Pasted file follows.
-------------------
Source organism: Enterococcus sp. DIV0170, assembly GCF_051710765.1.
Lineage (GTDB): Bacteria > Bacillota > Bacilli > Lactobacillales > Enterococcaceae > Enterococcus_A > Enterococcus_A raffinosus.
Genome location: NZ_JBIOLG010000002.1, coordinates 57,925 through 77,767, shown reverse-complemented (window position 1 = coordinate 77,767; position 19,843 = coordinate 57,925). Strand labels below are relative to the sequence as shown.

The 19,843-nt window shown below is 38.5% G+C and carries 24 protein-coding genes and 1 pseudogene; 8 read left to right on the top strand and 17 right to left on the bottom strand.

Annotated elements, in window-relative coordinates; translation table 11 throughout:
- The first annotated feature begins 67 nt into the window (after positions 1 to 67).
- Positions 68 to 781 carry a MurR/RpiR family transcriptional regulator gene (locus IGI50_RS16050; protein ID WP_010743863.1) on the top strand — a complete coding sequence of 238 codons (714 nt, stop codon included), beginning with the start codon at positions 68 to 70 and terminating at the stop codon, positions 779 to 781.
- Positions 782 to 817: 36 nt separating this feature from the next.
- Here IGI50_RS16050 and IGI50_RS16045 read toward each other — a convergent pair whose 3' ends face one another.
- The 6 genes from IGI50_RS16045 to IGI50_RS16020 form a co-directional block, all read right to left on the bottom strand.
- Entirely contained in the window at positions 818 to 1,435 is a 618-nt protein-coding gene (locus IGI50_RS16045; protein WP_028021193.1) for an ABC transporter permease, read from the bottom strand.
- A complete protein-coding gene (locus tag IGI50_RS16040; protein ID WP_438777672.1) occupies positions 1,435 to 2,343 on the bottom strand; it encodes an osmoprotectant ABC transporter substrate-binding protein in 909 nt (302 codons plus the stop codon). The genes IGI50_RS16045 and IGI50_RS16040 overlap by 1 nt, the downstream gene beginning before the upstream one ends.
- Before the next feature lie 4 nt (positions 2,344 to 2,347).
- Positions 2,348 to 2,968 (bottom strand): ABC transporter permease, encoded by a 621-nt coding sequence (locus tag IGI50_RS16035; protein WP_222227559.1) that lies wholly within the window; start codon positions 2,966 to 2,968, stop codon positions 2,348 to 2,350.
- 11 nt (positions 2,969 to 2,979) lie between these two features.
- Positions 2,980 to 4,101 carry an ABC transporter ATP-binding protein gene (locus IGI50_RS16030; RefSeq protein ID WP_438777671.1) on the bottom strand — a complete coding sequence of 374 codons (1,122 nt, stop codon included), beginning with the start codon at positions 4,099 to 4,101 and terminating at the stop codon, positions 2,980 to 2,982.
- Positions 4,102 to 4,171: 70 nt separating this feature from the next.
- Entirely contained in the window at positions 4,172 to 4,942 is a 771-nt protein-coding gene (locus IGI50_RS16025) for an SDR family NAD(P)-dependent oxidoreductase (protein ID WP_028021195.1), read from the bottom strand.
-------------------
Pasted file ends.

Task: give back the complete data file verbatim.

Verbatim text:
Source organism: Enterococcus sp. DIV0170, assembly GCF_051710765.1.
Lineage (GTDB): Bacteria > Bacillota > Bacilli > Lactobacillales > Enterococcaceae > Enterococcus_A > Enterococcus_A raffinosus.
Genome location: NZ_JBIOLG010000002.1, coordinates 57,925 through 77,767, shown reverse-complemented (window position 1 = coordinate 77,767; position 19,843 = coordinate 57,925). Strand labels below are relative to the sequence as shown.

The 19,843-nt window shown below is 38.5% G+C and carries 24 protein-coding genes and 1 pseudogene; 8 read left to right on the top strand and 17 right to left on the bottom strand.

Annotated elements, in window-relative coordinates; translation table 11 throughout:
- The first annotated feature begins 67 nt into the window (after positions 1 to 67).
- Positions 68 to 781 carry a MurR/RpiR family transcriptional regulator gene (locus IGI50_RS16050; protein ID WP_010743863.1) on the top strand — a complete coding sequence of 238 codons (714 nt, stop codon included), beginning with the start codon at positions 68 to 70 and terminating at the stop codon, positions 779 to 781.
- Positions 782 to 817: 36 nt separating this feature from the next.
- Here IGI50_RS16050 and IGI50_RS16045 read toward each other — a convergent pair whose 3' ends face one another.
- The 6 genes from IGI50_RS16045 to IGI50_RS16020 form a co-directional block, all read right to left on the bottom strand.
- Entirely contained in the window at positions 818 to 1,435 is a 618-nt protein-coding gene (locus IGI50_RS16045; protein WP_028021193.1) for an ABC transporter permease, read from the bottom strand.
- A complete protein-coding gene (locus tag IGI50_RS16040; protein ID WP_438777672.1) occupies positions 1,435 to 2,343 on the bottom strand; it encodes an osmoprotectant ABC transporter substrate-binding protein in 909 nt (302 codons plus the stop codon). The genes IGI50_RS16045 and IGI50_RS16040 overlap by 1 nt, the downstream gene beginning before the upstream one ends.
- Before the next feature lie 4 nt (positions 2,344 to 2,347).
- Positions 2,348 to 2,968 (bottom strand): ABC transporter permease, encoded by a 621-nt coding sequence (locus tag IGI50_RS16035; protein WP_222227559.1) that lies wholly within the window; start codon positions 2,966 to 2,968, stop codon positions 2,348 to 2,350.
- 11 nt (positions 2,969 to 2,979) lie between these two features.
- Positions 2,980 to 4,101 carry an ABC transporter ATP-binding protein gene (locus IGI50_RS16030; RefSeq protein ID WP_438777671.1) on the bottom strand — a complete coding sequence of 374 codons (1,122 nt, stop codon included), beginning with the start codon at positions 4,099 to 4,101 and terminating at the stop codon, positions 2,980 to 2,982.
- Positions 4,102 to 4,171: 70 nt separating this feature from the next.
- Entirely contained in the window at positions 4,172 to 4,942 is a 771-nt protein-coding gene (locus IGI50_RS16025) for an SDR family NAD(P)-dependent oxidoreductase (protein ID WP_028021195.1), read from the bottom strand.